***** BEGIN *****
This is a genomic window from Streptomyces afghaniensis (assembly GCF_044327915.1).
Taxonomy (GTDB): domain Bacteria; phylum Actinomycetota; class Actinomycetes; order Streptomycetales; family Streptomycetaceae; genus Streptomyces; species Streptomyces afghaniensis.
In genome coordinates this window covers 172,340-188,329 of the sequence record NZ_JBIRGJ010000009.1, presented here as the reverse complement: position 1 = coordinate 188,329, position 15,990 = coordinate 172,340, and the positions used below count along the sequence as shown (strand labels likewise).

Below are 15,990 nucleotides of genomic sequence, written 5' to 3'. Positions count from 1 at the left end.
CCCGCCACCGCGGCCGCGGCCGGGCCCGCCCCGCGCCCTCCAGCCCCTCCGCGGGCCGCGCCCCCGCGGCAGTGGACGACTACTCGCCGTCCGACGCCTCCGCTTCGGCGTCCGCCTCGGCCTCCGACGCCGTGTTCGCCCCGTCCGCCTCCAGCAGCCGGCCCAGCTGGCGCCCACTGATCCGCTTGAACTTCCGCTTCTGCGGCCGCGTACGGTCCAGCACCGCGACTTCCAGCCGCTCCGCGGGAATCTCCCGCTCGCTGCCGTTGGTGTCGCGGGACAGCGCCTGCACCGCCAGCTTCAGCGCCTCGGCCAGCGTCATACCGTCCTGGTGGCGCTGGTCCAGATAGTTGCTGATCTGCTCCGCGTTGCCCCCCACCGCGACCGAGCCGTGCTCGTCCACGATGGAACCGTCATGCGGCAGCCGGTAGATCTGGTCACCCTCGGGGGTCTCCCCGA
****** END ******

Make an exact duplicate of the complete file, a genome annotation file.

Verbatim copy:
This is a genomic window from Streptomyces afghaniensis (assembly GCF_044327915.1).
Taxonomy (GTDB): domain Bacteria; phylum Actinomycetota; class Actinomycetes; order Streptomycetales; family Streptomycetaceae; genus Streptomyces; species Streptomyces afghaniensis.
In genome coordinates this window covers 172,340-188,329 of the sequence record NZ_JBIRGJ010000009.1, presented here as the reverse complement: position 1 = coordinate 188,329, position 15,990 = coordinate 172,340, and the positions used below count along the sequence as shown (strand labels likewise).

Below are 15,990 nucleotides of genomic sequence, written 5' to 3'. Positions count from 1 at the left end.
CCCGCCACCGCGGCCGCGGCCGGGCCCGCCCCGCGCCCTCCAGCCCCTCCGCGGGCCGCGCCCCCGCGGCAGTGGACGACTACTCGCCGTCCGACGCCTCCGCTTCGGCGTCCGCCTCGGCCTCCGACGCCGTGTTCGCCCCGTCCGCCTCCAGCAGCCGGCCCAGCTGGCGCCCACTGATCCGCTTGAACTTCCGCTTCTGCGGCCGCGTACGGTCCAGCACCGCGACTTCCAGCCGCTCCGCGGGAATCTCCCGCTCGCTGCCGTTGGTGTCGCGGGACAGCGCCTGCACCGCCAGCTTCAGCGCCTCGGCCAGCGTCATACCGTCCTGGTGGCGCTGGTCCAGATAGTTGCTGATCTGCTCCGCGTTGCCCCCCACCGCGACCGAGCCGTGCTCGTCCACGATGGAACCGTCATGCGGCAGCCGGTAGATCTGGTCACCCTCGGGGGTCTCCCCGA